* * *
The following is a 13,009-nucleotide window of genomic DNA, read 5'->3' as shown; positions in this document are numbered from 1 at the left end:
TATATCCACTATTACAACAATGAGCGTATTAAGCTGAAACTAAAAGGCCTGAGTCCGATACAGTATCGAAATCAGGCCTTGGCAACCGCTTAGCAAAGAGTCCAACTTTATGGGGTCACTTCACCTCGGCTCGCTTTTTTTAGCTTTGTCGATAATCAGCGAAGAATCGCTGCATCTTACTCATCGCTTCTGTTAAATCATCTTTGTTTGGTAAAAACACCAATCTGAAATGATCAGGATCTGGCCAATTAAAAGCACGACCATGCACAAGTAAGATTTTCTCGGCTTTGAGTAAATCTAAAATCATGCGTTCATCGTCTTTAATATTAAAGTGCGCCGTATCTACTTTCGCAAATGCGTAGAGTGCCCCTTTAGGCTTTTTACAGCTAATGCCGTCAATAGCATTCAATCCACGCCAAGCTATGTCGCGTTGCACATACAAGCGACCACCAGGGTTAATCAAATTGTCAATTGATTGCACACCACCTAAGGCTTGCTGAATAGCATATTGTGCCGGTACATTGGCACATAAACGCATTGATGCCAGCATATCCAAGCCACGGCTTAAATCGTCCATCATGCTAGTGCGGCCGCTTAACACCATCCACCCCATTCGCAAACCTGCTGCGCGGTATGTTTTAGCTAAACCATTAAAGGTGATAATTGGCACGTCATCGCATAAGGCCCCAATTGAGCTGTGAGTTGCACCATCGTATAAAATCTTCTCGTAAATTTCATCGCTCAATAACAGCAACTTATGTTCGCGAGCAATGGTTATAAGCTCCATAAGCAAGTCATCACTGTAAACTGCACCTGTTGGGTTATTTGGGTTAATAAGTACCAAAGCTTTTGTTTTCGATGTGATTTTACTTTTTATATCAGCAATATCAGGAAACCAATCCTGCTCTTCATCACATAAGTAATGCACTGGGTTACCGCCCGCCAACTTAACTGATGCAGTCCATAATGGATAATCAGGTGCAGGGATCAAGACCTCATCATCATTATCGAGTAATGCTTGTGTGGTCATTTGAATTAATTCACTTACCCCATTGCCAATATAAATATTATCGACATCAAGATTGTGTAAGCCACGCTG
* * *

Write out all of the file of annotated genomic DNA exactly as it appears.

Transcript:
The following is a 13,009-nucleotide window of genomic DNA, read 5'->3' as shown; positions in this document are numbered from 1 at the left end:
TATATCCACTATTACAACAATGAGCGTATTAAGCTGAAACTAAAAGGCCTGAGTCCGATACAGTATCGAAATCAGGCCTTGGCAACCGCTTAGCAAAGAGTCCAACTTTATGGGGTCACTTCACCTCGGCTCGCTTTTTTTAGCTTTGTCGATAATCAGCGAAGAATCGCTGCATCTTACTCATCGCTTCTGTTAAATCATCTTTGTTTGGTAAAAACACCAATCTGAAATGATCAGGATCTGGCCAATTAAAAGCACGACCATGCACAAGTAAGATTTTCTCGGCTTTGAGTAAATCTAAAATCATGCGTTCATCGTCTTTAATATTAAAGTGCGCCGTATCTACTTTCGCAAATGCGTAGAGTGCCCCTTTAGGCTTTTTACAGCTAATGCCGTCAATAGCATTCAATCCACGCCAAGCTATGTCGCGTTGCACATACAAGCGACCACCAGGGTTAATCAAATTGTCAATTGATTGCACACCACCTAAGGCTTGCTGAATAGCATATTGTGCCGGTACATTGGCACATAAACGCATTGATGCCAGCATATCCAAGCCACGGCTTAAATCGTCCATCATGCTAGTGCGGCCGCTTAACACCATCCACCCCATTCGCAAACCTGCTGCGCGGTATGTTTTAGCTAAACCATTAAAGGTGATAATTGGCACGTCATCGCATAAGGCCCCAATTGAGCTGTGAGTTGCACCATCGTATAAAATCTTCTCGTAAATTTCATCGCTCAATAACAGCAACTTATGTTCGCGAGCAATGGTTATAAGCTCCATAAGCAAGTCATCACTGTAAACTGCACCTGTTGGGTTATTTGGGTTAATAAGTACCAAAGCTTTTGTTTTCGATGTGATTTTACTTTTTATATCAGCAATATCAGGAAACCAATCCTGCTCTTCATCACATAAGTAATGCACTGGGTTACCGCCCGCCAACTTAACTGATGCAGTCCATAATGGATAATCAGGTGCAGGGATCAAGACCTCATCATCATTATCGAGTAATGCTTGTGTGGTCATTTGAATTAATTCACTTACCCCATTGCCAATATAAATATTATCGACATCAAGATTGTGTAAGCCACGCTG